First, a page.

In June 2010, one of the TBMs completed its tunnel at the cavern.[32] The second TBM broke through the wall of the cavern on July 15, 2010, completing its tunneling operation.[33] The TBMs were partially disassembled and backed up to the 25th Street shaft, where they were lifted out.[32][33][34] In April 2011, the MTA announced that the contract covering the tunnels, the 34th Street station mezzanine and passenger platform was 85% complete, and that the systems contract, covering mechanical and electrical systems, electric power, lighting and train tracks would be awarded by July 2011. A second entrance to the station is planned.[35] In May 2012, the MTA announced that the extension, now 65% complete, had received the installation of the first set of rails.[36]

On August 21, 2013, the MTA announced that the 7 Subway Extension was 90% complete.[37] On December 20, 2013, Mayor Michael Bloomberg took a ceremonial ride on a train to the new terminal, celebrating a part of his legacy as Mayor; at the time, the proposed opening date was June 2014.[38][39]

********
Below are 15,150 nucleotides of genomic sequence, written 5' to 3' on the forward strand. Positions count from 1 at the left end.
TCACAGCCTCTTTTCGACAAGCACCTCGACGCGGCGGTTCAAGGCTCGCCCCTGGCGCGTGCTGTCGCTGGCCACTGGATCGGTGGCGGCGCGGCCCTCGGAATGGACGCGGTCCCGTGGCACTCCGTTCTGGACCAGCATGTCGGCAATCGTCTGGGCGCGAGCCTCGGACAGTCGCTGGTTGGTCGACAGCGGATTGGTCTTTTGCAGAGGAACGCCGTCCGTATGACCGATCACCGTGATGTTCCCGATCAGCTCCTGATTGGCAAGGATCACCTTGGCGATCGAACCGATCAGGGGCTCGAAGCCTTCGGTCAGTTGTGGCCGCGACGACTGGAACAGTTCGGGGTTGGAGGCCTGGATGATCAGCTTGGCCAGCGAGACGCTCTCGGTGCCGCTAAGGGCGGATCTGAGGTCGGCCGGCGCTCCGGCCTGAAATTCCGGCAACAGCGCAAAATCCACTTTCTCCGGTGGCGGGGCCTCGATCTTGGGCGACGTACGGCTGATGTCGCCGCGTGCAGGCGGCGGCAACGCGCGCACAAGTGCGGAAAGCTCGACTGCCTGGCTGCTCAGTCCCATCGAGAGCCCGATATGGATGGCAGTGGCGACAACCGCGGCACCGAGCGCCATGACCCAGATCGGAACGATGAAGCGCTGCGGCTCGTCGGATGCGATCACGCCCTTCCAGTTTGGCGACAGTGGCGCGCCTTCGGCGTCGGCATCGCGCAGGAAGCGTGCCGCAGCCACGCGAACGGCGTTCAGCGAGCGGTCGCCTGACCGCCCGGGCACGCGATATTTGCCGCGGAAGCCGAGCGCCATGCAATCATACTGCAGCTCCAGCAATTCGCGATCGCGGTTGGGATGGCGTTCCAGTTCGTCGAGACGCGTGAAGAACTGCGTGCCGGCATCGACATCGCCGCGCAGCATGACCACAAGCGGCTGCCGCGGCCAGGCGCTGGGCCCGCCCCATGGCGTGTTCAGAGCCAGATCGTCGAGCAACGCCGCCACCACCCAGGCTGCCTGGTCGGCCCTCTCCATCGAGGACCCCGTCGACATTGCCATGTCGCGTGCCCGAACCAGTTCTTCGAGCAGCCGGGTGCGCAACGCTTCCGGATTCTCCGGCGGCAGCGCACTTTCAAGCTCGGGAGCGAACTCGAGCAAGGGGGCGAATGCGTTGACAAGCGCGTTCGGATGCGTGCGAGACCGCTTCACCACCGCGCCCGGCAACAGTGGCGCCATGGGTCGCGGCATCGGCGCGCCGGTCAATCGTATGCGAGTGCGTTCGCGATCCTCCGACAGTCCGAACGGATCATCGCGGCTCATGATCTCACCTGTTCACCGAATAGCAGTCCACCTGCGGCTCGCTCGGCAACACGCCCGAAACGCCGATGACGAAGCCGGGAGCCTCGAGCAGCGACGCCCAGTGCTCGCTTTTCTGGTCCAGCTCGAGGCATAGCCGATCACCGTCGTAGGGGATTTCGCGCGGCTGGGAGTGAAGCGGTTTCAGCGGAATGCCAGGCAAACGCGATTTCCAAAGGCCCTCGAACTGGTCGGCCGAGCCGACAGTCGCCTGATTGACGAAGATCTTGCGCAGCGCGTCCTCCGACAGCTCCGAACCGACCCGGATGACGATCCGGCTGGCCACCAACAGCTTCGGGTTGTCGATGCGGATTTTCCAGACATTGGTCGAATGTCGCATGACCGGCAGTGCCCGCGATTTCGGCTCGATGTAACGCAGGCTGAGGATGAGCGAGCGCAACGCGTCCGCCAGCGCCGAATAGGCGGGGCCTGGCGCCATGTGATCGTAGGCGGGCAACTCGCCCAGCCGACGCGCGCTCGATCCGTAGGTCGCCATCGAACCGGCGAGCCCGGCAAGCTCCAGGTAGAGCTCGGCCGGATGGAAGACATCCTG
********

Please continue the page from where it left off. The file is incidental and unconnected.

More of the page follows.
Soon after Bloomberg's ceremonial ride, the opening date of the subway extension was postponed from June to early fall 2014,[40] then to November 2014,[41] then to February 2015,[42] and then to May 2015.[43] Most of the problems were attributed to the incline elevators being installed in the station,[44] and to the ventilation fans along the tunnel.[42]

On October 1, 2014, the MTA told the New York Daily News that the agency had signed a new agreement with the prime contractor, offering up to $4.75 million in incentive payments if the new station was finished and ready to open to the public by February 24, 2015.[45]